Some parents raise concerns about continuing mask mandate in schools
A growing number people no longer need to wear a mask when venturing out in Illinois.
But as students return to school this fall, many may still be required to wear masks. A group of parents is rallying to change that, protesting and creating Facebook groups to get rid of the mask mandate.
The Illinois State Board of Education still is working on guidance for the next school year and is working to address the concerns of educators and parents as quickly as they can, Illinois Superintendent of Education Carmen Ayala said during a meeting Wednesday.
Illinois is following the guidance from the Centers for Disease Control and Prevention, which recommended in May that "schools continue to use the current COVID-19 prevention strategies," which includes masks for the unvaccinated. So far, COVID-19 vaccines are approved only for those 12 and older.
"The state of Illinois has put undo harm and pressure on our children," Marsha McClary, a parent in Barrington Unit District 220, told the ISBE during its meeting Wednesday.
McClary and other parents told the board students should not be forced to wear masks in school this fall as COVID-19 rates plummet as more Illinoisans become fully vaccinated.
McClary said she is a member of an Illinois parents union with more than 7,000 members on Facebook, that talks about how the state has pressured students during the past school year.
Another Facebook group -- Parents Rally for Free Breathing -- was created by Batavia resident Jessica Selvik, who said she does not want her young children wearing masks when they go back to school in August.
Selvik estimated about 50 people gathered outside Kane County Health Department as part of her June 10 protest against the ongoing requirement that unvaccinated children continue to wear masks.
A small group with signs also gathered that day outside a McHenry County Department of Health office, a department spokeswoman said.
"There are a lot of parents in Illinois who want to organize, but don't know where to go," Selvik said. "We're trapped in a cycle of not knowing where to get the answers, and we also wanted to connect with each other. I wanted to make sure other parents who feel isolated to know they're not alone in wanting their kids to have a normal school year."
A quarter of a million cases have been identified among those younger than age 20 in Illinois, according to the Illinois Department of Public Health. Of those, 20 have died.
Dr. Sandhya Karna, a pediatrician with Northwestern Medicine McHenry Hospital, said it's been about four months since she has seen a pediatric COVID-19 case among her patients.
She said risk remains for kids, but protections schoolchildren have learned over the last year like washing their hands and staying away from others when they feel sick will also help.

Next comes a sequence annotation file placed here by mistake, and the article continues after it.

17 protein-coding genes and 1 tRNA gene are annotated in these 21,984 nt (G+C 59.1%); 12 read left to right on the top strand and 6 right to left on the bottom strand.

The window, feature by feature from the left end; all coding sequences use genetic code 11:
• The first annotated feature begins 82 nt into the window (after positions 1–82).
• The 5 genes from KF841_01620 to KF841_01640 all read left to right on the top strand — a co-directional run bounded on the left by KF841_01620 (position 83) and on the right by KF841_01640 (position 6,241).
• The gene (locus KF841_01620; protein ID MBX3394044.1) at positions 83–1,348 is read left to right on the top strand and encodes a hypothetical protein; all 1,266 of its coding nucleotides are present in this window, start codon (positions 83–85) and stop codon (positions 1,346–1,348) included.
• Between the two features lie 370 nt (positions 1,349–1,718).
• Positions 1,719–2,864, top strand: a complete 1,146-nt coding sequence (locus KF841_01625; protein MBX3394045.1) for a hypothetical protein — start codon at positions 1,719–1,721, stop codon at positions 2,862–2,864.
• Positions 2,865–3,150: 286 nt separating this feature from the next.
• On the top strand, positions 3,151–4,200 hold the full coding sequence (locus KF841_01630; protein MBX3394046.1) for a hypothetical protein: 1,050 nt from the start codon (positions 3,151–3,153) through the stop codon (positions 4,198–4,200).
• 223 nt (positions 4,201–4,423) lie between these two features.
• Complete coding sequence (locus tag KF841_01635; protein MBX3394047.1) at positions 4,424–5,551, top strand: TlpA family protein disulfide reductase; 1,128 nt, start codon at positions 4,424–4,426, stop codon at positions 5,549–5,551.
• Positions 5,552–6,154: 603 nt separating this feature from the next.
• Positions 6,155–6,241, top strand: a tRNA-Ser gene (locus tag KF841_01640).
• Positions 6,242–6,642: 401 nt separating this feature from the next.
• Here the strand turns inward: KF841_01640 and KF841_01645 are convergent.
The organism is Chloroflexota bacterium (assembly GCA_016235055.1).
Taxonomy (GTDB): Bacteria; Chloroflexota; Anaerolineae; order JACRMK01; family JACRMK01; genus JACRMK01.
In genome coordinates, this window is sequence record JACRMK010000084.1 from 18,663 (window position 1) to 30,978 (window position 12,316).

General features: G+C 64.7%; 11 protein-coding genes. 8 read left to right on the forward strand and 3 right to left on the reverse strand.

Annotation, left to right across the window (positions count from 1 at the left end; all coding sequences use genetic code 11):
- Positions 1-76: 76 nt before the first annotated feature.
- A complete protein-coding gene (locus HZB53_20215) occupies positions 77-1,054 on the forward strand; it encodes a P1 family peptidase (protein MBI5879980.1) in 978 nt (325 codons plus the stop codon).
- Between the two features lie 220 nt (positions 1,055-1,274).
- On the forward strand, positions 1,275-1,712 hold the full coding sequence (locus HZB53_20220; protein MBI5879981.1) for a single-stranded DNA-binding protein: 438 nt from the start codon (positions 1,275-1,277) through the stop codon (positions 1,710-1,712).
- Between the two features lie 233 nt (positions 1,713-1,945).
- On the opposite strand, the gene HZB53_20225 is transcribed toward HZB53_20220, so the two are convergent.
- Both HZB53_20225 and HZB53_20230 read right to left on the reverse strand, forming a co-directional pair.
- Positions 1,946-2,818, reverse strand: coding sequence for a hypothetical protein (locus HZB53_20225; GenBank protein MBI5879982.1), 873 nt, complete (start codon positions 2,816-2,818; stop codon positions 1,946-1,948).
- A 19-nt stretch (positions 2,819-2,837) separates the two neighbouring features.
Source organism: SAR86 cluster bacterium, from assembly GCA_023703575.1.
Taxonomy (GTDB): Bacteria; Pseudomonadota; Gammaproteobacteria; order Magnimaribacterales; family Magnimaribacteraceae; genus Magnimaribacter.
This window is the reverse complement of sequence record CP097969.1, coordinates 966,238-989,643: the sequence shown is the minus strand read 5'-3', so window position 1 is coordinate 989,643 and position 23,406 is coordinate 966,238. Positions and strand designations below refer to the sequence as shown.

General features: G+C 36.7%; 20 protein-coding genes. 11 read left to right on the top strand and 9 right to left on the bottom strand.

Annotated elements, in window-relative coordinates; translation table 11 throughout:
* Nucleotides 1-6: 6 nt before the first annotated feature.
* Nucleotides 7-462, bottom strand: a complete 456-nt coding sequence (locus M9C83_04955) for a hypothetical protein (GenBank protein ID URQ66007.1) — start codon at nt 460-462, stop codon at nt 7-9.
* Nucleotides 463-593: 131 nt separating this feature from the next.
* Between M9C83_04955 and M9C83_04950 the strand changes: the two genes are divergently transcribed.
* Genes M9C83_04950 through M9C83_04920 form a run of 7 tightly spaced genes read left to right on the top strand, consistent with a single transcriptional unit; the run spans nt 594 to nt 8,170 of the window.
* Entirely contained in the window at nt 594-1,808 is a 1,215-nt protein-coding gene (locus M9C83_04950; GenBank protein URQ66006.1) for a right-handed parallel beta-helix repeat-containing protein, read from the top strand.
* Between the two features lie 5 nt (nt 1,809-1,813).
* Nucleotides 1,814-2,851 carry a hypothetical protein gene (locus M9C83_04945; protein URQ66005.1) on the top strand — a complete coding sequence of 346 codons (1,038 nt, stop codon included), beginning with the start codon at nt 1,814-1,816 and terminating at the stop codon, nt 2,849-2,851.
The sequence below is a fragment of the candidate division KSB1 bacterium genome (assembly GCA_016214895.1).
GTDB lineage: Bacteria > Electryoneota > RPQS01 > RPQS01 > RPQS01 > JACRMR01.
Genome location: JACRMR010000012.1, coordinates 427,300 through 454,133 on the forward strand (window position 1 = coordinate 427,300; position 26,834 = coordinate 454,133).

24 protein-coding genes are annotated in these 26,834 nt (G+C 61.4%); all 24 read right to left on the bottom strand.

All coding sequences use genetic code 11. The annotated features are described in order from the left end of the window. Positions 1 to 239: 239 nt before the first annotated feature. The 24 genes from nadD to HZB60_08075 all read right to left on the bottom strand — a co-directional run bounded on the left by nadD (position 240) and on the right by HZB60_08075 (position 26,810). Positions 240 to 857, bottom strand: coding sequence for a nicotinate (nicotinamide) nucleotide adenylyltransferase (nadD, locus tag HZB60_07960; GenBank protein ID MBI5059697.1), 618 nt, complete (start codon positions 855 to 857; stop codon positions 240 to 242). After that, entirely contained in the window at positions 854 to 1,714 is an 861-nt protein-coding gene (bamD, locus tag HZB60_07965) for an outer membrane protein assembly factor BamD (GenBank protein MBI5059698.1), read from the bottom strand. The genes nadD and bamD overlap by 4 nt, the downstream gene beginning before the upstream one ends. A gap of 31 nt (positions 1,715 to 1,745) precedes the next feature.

"With adults being vaccinated, that's obviously helping with the decline (in cases) among the adult population," Karna said. "I would hope that would mean a decline in the child population, as well."
Throughout the pandemic, age has generally been a key risk factor, with risk increasing as age increases. However, the new delta variant of COVID-19 has Gov. J.B. Pritzker concerned for children under age 12 who can't get vaccinated.
"The delta variant seems to have been predominant among people who are unvaccinated," Pritzker said Thursday. "Twenty-five percent of the (new) cases I've now read are coming from that age group."
While Pritzker is concerned about students not being able to take the vaccine, Shannon Adcock of Naperville is concerned about vaccines being forced on to students.
Adcock said ISBE should issue guidance on how to proceed with the upcoming school year and not mandates. Adcock is director of Awake Illinois, "a social welfare organization protecting our children, our liberties and our American way of life," according to its website.
Adcock and McClary were two of several Chicago-area parents asking ISBE Wednesday to not require masks in the upcoming school year. Others said masks made it hard for children to concentrate in the classroom and made it hard for students to breath while being worn for long periods of time.
"If it were that hard (to breath), they wouldn't be able to do it," Karna said. "It is uncomfortable to breathe. I just think there's a lot more social cues that we're missing out on because the masks are covering it up."
Karna said she can see how masks might make breathing difficult for kids playing a sport, but that it shouldn't be a problem when they are sitting in class. She said the social impacts of the masks, such as the lack of facial expressions, is the greater impact.
Going forward, she said, it will be hard to tell how safe a mostly vaccinated adult population makes children in schools and whether cases would increase if students returned to schools with fewer restrictions, especially because many kids can't be vaccinated.
•Kane County Chronicle editor Aimee Barrows contributed to this report.